Thursday, 30 October 2008

SMI-S Is Dead

Take it from me, SMI-S is a thing of the past. If there's one thing the last few months have taught me it's how different each vendor's products really are. I've been working on a tool called SRA (see the link here) which will report on storage in a consistent manner. Let me tell you that isn't easy...

  • EMC Symmetrix/DMX - Physical disks are carved into smaller segments called hypers. These are then recombined into LUNs which then might be recombined into composite devices (metas) and replicated, cloned or snapped. The hypers that make up a LUN can come from anywhere within an array and can be moved around at will by a tool designed to improve performance, completely ruining your original well-planned configuration. Combining hypers give you RAID, which wasn't RAID before and was something called mirrors but is now, and is even RAID-6! Devices have personalities which survive their presentation or removal from a port. A device can have multiple personalities at the same time. LUNs use a nice numbering system based on hex - but don't expect them to number nicely if you destroy and create devices. Bit settings (flags) are used to ensure host SCSI commands work correctly.
  • HDS USP/HP XP - Physical disks are grouped into RAID groups from which LUNs are carved. Until recently you couldn't span RAID groups easily (unless you were combining some free space in each RAID group). Devices don't have a personality until they're presented to a host on a port, but they can have multiple personalities. HDS use a form of punishment known as CCI for anyone foolish enough to think they had made their arrays easy to manage. LUNs are numbered using a relic of the mainframe and yes, you can move things around to balance performance, but don't think you can do it unless there are spare LUNs (sorry LDEVs) around. Different host types are supported by a setting on a host group which lets you confuse the hell out of every one by telling them their LUN numbers are all the same but unique. Oh, and the storage the user sees doesn't actually have to be in the array itself.
  • HP EVA - Phew! Physical disks are managed in groups (which it's recommended to only have one of, but you can have more if you really must) but they don't use RAID at the group level because that would be too easy. Instead disks are grouped into Redundancy Storage Sets, which reduce the *risk* of disk failures but don't protect directly against them. LUNs are created only when they need to be presented to a host and they don't have simple LUN numbers, but rather 32 digit UUIDs. RAID protection is done at the LUN level, making it more difficult to conceptualise than either of the previous two examples.
  • Pillar Axiom - now we're getting really abstract. With Axiom, you can tier data on different levels of performance, but wait for it - they will be on the same drive, but utilising different parts of the same spindle! Argh! Enough!

Clearly every vendor wants to differentiate their product so you'll buy from them and not the competition. In some respects they *have* to differentiate otherwise all the vendors would spend their time in litigation with each other over patent copyright! (wait a minute, they already are). So SMI-S or any other standard is going to have a near impossible time creating a single reference point. Add to the mix the need to retain some competitive advantage (a bit like Microsoft holding back the really useful API calls in Windows) and to sell their own management tools and you can see why SMI-S will be at best a watered down generic interface.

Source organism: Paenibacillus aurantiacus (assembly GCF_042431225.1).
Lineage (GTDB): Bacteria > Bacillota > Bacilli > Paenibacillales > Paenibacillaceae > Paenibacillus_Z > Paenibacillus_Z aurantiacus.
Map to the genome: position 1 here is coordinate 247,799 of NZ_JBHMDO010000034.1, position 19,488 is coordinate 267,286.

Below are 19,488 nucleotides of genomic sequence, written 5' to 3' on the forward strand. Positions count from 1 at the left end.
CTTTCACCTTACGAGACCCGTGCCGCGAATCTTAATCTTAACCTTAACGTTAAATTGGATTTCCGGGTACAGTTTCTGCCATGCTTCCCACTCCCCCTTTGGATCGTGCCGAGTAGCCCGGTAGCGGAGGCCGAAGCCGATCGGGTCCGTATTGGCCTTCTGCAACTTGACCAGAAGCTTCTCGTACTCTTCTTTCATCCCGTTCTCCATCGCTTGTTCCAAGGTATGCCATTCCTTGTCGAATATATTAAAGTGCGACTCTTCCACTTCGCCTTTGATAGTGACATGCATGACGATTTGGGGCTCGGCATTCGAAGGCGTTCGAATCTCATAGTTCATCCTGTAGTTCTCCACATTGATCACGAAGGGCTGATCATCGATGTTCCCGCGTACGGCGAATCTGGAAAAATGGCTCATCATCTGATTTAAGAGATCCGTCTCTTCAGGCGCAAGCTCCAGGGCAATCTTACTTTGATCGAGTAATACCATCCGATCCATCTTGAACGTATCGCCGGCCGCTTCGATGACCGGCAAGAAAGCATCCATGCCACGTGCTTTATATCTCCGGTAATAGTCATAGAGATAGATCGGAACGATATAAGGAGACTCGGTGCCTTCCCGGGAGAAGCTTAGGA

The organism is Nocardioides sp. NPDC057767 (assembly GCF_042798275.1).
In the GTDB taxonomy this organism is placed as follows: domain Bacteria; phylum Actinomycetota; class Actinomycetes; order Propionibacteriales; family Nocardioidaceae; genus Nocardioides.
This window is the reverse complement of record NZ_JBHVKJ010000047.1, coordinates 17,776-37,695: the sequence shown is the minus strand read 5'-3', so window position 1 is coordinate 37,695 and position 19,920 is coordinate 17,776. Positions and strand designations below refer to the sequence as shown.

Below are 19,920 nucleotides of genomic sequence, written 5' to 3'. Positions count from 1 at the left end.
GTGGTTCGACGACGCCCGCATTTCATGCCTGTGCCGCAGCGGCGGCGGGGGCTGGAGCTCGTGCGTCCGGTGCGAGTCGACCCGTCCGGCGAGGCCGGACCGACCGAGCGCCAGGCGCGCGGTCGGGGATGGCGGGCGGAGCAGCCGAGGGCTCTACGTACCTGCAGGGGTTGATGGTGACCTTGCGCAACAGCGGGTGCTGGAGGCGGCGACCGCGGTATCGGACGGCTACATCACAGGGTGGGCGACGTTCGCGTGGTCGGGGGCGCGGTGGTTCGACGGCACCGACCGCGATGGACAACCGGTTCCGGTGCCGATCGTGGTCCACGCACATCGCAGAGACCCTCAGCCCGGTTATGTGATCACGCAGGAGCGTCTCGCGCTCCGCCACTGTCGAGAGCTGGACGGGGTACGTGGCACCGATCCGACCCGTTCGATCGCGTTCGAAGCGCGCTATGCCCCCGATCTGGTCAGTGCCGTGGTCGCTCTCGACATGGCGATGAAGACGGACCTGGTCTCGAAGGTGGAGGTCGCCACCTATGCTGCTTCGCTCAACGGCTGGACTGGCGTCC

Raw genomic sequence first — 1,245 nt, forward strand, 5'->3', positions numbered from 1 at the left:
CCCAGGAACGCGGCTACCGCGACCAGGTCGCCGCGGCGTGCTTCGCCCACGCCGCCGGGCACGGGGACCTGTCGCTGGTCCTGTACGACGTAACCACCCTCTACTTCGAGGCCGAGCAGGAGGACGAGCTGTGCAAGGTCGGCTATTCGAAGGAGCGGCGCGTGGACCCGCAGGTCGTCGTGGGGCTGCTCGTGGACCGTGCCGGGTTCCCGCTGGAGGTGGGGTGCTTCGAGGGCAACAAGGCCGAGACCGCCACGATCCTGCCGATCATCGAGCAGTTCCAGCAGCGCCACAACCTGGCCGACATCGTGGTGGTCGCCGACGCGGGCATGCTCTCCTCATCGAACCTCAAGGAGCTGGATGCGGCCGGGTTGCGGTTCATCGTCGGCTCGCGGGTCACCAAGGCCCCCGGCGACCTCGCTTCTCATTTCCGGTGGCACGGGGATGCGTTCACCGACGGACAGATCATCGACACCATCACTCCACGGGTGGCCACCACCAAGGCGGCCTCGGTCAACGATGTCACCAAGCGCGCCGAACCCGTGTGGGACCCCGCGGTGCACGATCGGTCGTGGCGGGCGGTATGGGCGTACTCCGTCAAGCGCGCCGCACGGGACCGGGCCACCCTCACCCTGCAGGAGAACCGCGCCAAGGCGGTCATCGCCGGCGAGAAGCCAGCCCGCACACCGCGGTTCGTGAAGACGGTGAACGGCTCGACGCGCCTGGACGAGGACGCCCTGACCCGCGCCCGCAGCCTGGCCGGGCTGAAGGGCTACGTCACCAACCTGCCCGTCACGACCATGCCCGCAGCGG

So why bother. There's no benefit. Every vendor will give lip service to the standard and implement just what they can get away with.

The question is, what would replace it? There's no doubt something is needed. Most SRM tools are either overbloated, poorly implemented, expensive, or plainly don't work so some light touch software is a must.

I think the interim solution is to get vendors to conform to a standard API format, for example XML via an IP connection to the array. Then leave it to the vendor how to code up commands for querying or modifying the array. At least the access method would be consistent. We don't even see that today. All we need now is an acronym. How about Common Resource Access Protocol?


Stephen Foskett said...

Breathe, Chris! It'll all be ok! Here, just take a sip of this IBM kool aid and gaze at the XIV!

Chris M Evans said...

Don't look at the Nextra....but it's so beautiful.....zap!!!

Anil Gupta said...


SMI-S is not Dead. It has gone under cover. SMI-S may not be visible to customers but it is finding footing in vendor to vendor management communications. Look under the cover of some OEM and packaged solutions.


Chris M Evans said...

Anil, I wish I could agree but I can think of a dozen interoperability issues that could and should have been resolved by SMI-S. Take the support for HDS arrays in ECC6. Yes I can visualise LUNs but I can't see the physical disk in the array, so to summarise my tiering across all platforms is only possible by taking feeds from multiple tools. Surely we should expect that after 5 years of development of SMI-S and on version 6 of a major SRM tool, such a simple feature would be supported. But no. There are many other examples I have and if two of the top enterprise array manufacturers can't get the basics sorted, what chance is there of SMI-S becoming One API to Rule Them All? None.

Ryan said...